Lives of a Cell: Notes of a Biology Watcher, Lewis Thomas 1974
As a newly graduated medical student beginning his internship at the Massachusetts General Hospital in 1971, I began what is to date, a life-long subscription to the New England Journal of Medicine, widely regarded as the premier medical journal in the world. As it happened, another physician, much more experienced, wise, and sophisticated than I, began to write a weekly column in that journal in the same year. Lewis Thomas was the epitome of someone we in academic medicine fondly called The Triple Threat, meaning that he was outstanding as a clinician, a scientist, and a teacher, a species which has almost entirely vanished from the today’s world. Add to that the fact that Thomas was also a master manager (he became the CEO of Memorial Sloan-Kettering in 1973) and his National Book Award winning book of essays, and you have the complete Renaissance man.
This collection of 29 of his NEJM essays is a delight to read. Though written 50 years ago, they continue to shine with pithy observations, wise comments, and brilliant connections. Thomas comments in several places about the world’s population at less than half of today’s and about the $80billion being spent on health care each year are ironic given today’s world. Themes of humility in the face of ignorance, wonder at the human brain and our unique feature of language, and the lessons we can learn from the social insects arise in multiple essays. If there’s one single theme uniting these works it’s the interdependence and symbiotic relationships between all living things on this earth.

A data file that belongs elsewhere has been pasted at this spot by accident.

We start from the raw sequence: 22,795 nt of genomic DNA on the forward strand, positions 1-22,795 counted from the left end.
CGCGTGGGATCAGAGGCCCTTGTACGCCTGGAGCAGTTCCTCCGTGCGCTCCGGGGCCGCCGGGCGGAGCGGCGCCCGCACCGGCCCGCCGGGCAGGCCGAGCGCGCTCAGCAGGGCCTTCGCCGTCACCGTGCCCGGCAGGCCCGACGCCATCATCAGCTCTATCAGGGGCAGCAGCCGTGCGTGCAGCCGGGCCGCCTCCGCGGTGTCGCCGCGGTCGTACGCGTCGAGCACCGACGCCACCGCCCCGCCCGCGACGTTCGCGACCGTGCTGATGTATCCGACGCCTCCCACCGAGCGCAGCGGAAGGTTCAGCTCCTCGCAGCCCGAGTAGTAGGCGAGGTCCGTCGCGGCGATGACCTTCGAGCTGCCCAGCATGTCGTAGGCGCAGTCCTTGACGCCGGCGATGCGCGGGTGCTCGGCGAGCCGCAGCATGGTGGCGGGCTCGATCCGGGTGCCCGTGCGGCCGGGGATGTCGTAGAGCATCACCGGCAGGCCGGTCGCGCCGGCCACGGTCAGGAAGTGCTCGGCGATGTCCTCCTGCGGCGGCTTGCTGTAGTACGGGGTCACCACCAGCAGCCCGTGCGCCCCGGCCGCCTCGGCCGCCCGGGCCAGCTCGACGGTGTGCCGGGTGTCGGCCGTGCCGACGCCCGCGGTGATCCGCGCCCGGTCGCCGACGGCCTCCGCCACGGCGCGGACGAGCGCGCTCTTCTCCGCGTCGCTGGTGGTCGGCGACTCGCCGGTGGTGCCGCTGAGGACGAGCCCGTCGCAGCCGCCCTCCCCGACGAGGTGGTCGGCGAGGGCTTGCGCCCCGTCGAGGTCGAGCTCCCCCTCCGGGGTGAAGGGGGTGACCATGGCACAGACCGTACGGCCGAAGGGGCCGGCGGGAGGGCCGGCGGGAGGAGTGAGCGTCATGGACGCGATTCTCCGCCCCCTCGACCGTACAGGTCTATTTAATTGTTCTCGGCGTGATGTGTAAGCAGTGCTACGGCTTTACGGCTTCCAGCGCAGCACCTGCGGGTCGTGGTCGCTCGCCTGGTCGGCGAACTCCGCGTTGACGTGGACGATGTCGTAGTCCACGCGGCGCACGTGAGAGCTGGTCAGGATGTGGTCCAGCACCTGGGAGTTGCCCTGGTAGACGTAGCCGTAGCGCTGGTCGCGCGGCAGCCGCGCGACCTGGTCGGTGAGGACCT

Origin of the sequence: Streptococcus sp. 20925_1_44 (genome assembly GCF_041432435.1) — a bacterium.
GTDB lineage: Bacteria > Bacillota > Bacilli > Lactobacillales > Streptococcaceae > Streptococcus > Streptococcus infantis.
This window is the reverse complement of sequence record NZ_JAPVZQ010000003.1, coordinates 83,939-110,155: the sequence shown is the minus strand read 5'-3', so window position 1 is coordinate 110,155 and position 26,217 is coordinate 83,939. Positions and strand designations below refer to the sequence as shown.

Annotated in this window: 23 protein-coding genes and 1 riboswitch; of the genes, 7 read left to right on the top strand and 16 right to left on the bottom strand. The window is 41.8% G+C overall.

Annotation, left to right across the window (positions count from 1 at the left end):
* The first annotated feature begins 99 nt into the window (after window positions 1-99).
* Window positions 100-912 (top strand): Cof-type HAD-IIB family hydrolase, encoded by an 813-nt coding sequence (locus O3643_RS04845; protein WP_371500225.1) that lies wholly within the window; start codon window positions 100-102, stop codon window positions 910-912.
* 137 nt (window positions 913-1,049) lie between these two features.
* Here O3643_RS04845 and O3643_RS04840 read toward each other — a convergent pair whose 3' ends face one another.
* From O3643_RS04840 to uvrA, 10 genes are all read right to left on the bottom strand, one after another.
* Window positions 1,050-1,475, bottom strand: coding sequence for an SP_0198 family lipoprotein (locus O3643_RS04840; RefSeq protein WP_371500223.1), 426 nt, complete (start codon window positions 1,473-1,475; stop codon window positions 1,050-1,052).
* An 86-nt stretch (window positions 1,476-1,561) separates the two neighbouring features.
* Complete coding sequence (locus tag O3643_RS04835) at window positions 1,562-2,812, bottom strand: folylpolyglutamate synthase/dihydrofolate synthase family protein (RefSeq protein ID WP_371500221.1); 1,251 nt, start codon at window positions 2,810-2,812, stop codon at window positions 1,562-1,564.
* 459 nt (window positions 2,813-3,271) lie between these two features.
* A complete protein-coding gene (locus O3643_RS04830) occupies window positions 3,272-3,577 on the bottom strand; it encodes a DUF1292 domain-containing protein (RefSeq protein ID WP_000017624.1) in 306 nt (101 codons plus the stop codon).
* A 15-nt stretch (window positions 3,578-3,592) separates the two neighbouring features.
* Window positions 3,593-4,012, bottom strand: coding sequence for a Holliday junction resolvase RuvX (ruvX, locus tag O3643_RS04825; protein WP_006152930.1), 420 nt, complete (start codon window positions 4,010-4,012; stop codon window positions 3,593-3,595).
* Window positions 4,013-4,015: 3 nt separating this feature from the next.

Perhaps most enjoyable, however, is the sense of sitting across a small table with a fascinating and learned friend who is passing the evening with you through sharing some random thoughts about medicine, science, and the world. A real treat to revisit this work 50 years after I first read them.